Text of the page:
A Beginner’s Guide to Gel Electrophoresis

Share the Science!Share on Facebook0Pin on Pinterest0Share on Google+1Tweet about this on Twitter3Share on Reddit0Email this to someone

Electrophoresis running on polyacrylamide gel. Photo by Mark Sommerfeld

Gel electrophoresis is an experimental procedure that uses an electric current to separate mixed proteins or nucleic acids based on their differing sizes, charges or structures. The procedure is used extensively in laboratory research in disciplines concerned with detecting DNA or analyzing microscopic particles, such as genetics, biochemistry, immunology and molecular biology. Gel electrophoresis is also a crucial first step in the protocol for other analytical procedures like Western Blotting (separation of proteins), Southern Blotting (DNA detection) and Northern Blotting (RNA detection).

How Gel Electrophoresis Works

Gel electrophoresis uses an electric current passed through a gel medium to separate the nucleic acids or proteins in a sample. As the sample migrates in the gel in response to the electric current, the small particles move more easily and more quickly than the larger particles, which results in a distinct banded pattern in the gel. This banded pattern is visualized via the application of staining agents, such as ethidium bromide, which reveals the gel bands under UV light, or silver stain, which is typically used to detect proteins.  The silver stain is compatible with mass spectrometry techniques for further analysis of the protein composition.

Materials and Methods: Gels

The type of gel, percent concentration, and experimental protocol are highly dependent on the sample and purpose of the electrophoresis. Agarose and polyacrylamide are the most common types of gels used in electrophoresis. They can be prepared in variable concentrations depending on the type of sample being analyzed. For instance, higher concentration gels should be used to detect smaller proteins or nucleic acids. The gels can either be bought or prepared in the lab.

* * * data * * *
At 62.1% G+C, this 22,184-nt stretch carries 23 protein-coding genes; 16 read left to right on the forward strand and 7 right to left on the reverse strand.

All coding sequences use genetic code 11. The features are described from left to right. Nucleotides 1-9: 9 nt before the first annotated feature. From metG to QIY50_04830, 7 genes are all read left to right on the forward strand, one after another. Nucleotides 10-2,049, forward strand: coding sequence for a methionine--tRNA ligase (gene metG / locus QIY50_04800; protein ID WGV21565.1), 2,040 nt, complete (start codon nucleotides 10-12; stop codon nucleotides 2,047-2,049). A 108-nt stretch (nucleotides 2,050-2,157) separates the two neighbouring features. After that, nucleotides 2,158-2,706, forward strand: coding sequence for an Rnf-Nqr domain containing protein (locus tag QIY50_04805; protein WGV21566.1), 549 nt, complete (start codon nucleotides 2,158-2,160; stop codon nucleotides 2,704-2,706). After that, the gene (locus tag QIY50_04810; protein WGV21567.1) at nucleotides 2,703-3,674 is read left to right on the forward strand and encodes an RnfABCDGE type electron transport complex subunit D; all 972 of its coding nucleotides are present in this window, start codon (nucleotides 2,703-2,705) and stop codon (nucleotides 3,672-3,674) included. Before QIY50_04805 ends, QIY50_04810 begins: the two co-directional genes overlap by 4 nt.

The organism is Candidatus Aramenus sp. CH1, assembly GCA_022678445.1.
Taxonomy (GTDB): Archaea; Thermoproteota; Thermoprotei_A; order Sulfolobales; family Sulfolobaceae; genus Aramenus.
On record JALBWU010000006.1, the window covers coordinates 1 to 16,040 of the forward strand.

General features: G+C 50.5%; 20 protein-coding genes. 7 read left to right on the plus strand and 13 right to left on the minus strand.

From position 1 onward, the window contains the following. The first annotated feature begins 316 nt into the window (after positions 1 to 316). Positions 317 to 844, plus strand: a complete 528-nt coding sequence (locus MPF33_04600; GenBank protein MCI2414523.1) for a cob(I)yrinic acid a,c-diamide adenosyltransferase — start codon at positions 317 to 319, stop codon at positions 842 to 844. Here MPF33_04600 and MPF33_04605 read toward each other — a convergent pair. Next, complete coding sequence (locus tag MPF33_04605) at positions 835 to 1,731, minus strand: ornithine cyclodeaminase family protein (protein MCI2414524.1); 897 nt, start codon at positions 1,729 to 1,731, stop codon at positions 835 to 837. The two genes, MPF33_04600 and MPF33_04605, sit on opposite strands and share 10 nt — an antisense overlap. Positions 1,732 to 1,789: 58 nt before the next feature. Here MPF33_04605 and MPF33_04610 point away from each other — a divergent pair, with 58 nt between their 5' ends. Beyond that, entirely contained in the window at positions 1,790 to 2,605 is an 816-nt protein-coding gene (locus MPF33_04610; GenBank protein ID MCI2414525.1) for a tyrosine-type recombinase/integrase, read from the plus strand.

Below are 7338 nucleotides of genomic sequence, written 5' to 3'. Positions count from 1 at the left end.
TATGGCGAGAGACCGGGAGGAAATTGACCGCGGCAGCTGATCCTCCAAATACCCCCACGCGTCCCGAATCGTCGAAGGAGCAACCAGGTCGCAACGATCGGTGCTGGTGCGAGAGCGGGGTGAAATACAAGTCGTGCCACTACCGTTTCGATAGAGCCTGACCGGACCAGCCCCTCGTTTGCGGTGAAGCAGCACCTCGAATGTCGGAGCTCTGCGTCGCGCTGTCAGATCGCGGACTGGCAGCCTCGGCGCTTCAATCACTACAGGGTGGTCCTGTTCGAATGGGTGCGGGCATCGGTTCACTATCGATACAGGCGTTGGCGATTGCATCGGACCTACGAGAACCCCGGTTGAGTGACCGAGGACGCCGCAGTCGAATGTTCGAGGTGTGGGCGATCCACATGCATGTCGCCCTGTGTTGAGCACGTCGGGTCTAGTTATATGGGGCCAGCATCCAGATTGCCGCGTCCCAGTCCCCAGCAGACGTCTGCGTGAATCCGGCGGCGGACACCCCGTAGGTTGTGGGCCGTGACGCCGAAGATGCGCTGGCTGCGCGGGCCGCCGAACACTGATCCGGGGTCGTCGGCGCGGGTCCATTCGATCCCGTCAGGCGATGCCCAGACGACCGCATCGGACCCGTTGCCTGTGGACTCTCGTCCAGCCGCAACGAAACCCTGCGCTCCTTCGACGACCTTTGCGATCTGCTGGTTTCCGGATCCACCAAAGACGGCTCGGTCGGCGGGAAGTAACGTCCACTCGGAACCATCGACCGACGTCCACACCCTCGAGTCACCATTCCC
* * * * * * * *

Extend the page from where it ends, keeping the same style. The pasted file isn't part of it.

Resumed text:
Agarose gels are simple to prepare, and have the added benefit of being non-toxic, as they are derived from seaweed. Polyacrylamide gels, however, must be prepared more carefully due to the potential toxic effects from acrylamide. The University of North Carolina provides a step-by-step guide to preparing an agarose gel, while the department of microbiology at the University of California Davis provides a simple protocol for preparing a polyacrylamide gel.

Loading samples into gel wells. Photo by Blaz Nemec

Loading Gel Samples

Samples are loaded into wells in the gel using a pipette. Because each sample is loaded into an independent lane, many different samples can be run at the same time without fear of contamination.

Running the Electrophoresis

The gel is immersed in an electrophoresis buffer to provide current-carrying ions and to maintain pH.  The most common electrophoresis buffers are  usually tris-acetate-EDTA (TAE) or tris-borate-EDTA (TBE). As in the selection of the gel, the type of buffer chosen also depends on the type of sample and purpose of the experiment. Samples are loaded into the gel with a loading buffer, which helps the samples to stay in the well and not disperse into the buffer solution. Tracking dyes may also be used to confirm that the samples are loaded correctly in the wells and to track the progress of the electrophoresis. As the electric current is applied, the particles move through the wells and form distinct separation bands on the gel.

DNA fragment separated on agarose gel. Photo by Shinryuu

Visualizing the Band Pattern

Using ethidium bromide, silver stain, radioactivity or another staining method the migration of the proteins or nucleic acids on the gel may be visualized and photographed. Composition of the sample may be further analyzed by performing PCR, mass spectrometry or blotting techniques.

Understanding Gel Electrophoresis

Gel electrophoresis may sound like a complex procedure, but it is a simple and effective way to separate proteins, purify DNA and prepare samples for further analysis. <

© Copyright 2011 Erin Connelly, All rights Reserved. Written For: Decoded Science
Share the Science!Share on Facebook0Pin on Pinterest0Share on Google+1Tweet about this on Twitter3Share on Reddit0Email this to someone


  1. […] Th&#1077 rest &#1110&#1109 here: A Beginner’s Handbook t&#959 Gel Electrophoresis – Decoded Science […]

Leave a Reply

Your email address will not be published. Required fields are marked *